The advanced metrics show that as Staal has matured, he has taken on more difficult minutes against more skilled opponents. We can measure the strength of a player’s opposition using a measure called Corsi Relative Quality of Competition (CorsiRelQoC for short.) This statistic looks a player’s minutes played against all individual opponents on the ice at the same time, and averages their net Corsi rating (shots + missed shots + blocked shots) while on the ice to provide a quick number that reflects whether the player played against the other team’s top players or their depth players. A more detailed description can be found in my stat glossary or head over to behind the net.

The above data shows that Staal’s quality of competition has increased over the years, peaking at a pretty solid .826 (generally anything above 1.0 is considered very stiff competition). QoC data only go back to 2007-08, so we can’t look at his competition for his 100-pt season. In addition, Staal is starting more of his shifts in the defensive zone relative to the offensive zone. In 2007-08, his OZ% was 53.4, while last year it was almost perfectly even at 50.1%. These numbers show that he is being asked to transition to a more defensively responsible role, so we should manage our expectations—I wouldn’t expect another 370+ shot season unless the Hurricanes get better on defense to free up Staal to focus more on offense. Again, there is no question that his output has declined, but let’s look at his last few seasons by month and try to get a better idea of what happened in 2011.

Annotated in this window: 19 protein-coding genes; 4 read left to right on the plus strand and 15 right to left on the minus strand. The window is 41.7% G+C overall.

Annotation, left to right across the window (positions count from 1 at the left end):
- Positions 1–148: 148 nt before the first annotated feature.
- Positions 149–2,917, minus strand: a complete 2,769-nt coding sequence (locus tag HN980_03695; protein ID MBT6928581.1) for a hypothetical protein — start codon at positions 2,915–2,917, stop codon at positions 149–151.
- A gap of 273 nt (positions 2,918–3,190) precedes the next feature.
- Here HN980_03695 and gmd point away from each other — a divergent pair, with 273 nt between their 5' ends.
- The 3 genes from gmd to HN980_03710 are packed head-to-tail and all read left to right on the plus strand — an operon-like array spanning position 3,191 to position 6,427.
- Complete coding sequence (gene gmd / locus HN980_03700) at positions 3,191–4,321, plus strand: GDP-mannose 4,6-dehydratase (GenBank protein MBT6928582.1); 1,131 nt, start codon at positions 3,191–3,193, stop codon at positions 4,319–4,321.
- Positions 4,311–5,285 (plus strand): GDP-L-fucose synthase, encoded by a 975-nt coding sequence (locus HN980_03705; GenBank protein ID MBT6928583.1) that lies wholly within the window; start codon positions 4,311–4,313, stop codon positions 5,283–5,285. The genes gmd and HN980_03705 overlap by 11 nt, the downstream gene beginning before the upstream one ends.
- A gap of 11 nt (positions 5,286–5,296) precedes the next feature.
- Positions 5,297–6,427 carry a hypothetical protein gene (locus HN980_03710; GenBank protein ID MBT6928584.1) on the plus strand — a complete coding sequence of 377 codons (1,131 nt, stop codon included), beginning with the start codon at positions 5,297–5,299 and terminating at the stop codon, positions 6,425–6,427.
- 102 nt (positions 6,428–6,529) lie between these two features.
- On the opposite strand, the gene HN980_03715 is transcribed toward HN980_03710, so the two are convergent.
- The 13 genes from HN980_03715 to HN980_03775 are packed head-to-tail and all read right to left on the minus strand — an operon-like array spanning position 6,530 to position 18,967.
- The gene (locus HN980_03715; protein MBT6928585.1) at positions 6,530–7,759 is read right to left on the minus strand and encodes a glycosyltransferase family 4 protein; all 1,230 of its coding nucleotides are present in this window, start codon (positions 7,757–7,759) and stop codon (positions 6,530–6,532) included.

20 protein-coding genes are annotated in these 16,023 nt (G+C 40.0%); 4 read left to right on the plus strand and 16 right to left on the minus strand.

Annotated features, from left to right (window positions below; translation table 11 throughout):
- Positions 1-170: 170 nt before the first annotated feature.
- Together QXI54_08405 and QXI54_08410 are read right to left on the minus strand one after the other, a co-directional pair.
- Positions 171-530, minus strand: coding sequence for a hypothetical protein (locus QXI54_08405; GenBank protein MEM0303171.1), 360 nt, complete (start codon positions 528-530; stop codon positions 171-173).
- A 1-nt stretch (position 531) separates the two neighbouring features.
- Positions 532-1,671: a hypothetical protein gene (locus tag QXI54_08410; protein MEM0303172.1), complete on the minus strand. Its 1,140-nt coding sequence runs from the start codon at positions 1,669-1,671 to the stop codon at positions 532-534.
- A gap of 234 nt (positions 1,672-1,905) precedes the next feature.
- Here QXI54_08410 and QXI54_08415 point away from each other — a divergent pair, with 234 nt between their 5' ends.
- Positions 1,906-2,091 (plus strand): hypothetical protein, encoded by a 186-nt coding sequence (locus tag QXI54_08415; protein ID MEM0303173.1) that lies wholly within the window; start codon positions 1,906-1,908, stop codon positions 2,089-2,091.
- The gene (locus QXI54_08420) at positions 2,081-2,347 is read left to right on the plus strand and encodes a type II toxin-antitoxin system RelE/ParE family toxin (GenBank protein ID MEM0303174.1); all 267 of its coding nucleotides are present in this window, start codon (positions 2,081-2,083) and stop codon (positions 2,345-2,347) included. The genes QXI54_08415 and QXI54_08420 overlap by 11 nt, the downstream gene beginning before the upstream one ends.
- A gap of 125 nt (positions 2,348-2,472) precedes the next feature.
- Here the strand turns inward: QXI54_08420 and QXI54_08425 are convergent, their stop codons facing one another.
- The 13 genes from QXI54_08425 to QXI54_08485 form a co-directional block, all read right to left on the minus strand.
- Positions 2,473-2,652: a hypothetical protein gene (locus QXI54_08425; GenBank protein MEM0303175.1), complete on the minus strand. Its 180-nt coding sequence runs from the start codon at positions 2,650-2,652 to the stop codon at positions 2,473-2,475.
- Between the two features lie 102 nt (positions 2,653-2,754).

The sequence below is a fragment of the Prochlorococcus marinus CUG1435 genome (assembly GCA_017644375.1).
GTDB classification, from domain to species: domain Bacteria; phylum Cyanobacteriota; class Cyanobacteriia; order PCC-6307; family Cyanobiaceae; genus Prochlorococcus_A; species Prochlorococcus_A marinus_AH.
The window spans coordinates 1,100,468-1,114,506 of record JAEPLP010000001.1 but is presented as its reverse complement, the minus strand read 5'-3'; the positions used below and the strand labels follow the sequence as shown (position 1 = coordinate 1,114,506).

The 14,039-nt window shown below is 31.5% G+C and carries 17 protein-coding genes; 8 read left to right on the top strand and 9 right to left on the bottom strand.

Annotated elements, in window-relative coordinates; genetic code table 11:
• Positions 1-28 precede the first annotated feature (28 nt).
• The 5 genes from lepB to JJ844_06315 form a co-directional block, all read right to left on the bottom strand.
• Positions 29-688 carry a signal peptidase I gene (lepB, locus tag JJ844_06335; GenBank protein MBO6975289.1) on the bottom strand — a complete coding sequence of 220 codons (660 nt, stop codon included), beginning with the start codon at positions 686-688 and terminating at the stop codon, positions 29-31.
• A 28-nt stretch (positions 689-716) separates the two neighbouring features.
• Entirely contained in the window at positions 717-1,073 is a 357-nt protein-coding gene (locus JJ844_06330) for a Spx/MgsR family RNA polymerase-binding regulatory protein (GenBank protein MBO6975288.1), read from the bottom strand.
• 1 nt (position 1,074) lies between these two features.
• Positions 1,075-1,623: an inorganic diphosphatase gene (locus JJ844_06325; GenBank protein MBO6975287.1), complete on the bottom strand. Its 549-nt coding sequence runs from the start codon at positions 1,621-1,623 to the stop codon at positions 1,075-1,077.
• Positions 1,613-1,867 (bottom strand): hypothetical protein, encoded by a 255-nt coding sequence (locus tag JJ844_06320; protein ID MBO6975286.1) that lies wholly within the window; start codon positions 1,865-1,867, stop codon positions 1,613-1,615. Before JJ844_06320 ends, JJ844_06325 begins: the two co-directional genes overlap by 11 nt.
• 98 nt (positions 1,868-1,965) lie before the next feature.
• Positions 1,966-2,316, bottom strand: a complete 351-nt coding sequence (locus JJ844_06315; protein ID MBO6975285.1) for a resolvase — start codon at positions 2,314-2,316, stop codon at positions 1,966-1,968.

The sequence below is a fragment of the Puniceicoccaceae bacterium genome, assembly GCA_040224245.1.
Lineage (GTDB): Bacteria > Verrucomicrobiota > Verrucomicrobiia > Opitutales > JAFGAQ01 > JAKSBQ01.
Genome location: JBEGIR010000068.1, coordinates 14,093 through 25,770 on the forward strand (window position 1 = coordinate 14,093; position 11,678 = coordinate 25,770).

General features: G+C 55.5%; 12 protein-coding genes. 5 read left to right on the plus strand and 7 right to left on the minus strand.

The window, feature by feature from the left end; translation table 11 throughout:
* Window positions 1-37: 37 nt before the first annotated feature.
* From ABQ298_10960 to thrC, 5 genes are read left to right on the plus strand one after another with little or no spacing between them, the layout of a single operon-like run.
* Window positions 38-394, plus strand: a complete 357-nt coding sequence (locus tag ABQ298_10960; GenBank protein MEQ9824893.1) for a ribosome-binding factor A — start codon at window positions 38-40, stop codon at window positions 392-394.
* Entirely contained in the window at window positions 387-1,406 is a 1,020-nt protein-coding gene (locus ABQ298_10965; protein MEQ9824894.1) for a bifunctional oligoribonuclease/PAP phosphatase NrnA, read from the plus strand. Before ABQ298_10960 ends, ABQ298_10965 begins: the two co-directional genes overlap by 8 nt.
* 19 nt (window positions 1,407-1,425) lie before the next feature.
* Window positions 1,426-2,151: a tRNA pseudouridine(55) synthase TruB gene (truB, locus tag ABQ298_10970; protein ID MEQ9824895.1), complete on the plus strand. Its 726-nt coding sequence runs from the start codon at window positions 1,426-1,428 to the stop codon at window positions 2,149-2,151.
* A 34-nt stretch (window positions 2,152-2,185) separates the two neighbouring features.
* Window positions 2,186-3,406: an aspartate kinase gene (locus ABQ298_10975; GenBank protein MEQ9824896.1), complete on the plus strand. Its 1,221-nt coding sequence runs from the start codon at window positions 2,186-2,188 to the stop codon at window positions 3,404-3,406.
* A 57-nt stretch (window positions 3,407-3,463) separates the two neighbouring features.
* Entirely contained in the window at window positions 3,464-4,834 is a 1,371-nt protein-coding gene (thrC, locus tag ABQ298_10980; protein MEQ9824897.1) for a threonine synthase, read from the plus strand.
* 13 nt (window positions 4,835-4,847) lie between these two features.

There’s a couple things I see going on here. His first couple of months were just plain lousy, where he was less than a 0.5 pt/gm player. He jumped to almost a point-per-game pace in December and January before skyrocketing in February, recording (8+9=17) in 11 games, good for 1.55 pts/gm thanks to an incredible .216 shooting percentage. He finished the season on a more reasonable pace, dropping back down to .84 pts/gm in March and April. If not for that incredible February, he might have finished with no more than 60 or 65 points, and the rumors of his demise might be quite a bit louder than they are today.

Eric Staal’s Corsi Relative stats have fluctuated with his performance the last few years: 15.2 in 08-09, 6.7 in 09-10, 11.3 in 10-11, and then 6.6 in 11-12. The up-down-up-down pattern is curious to see, but overall he is still helping drive the play of the Canes despite playing more in the defensive zone against tougher opponents.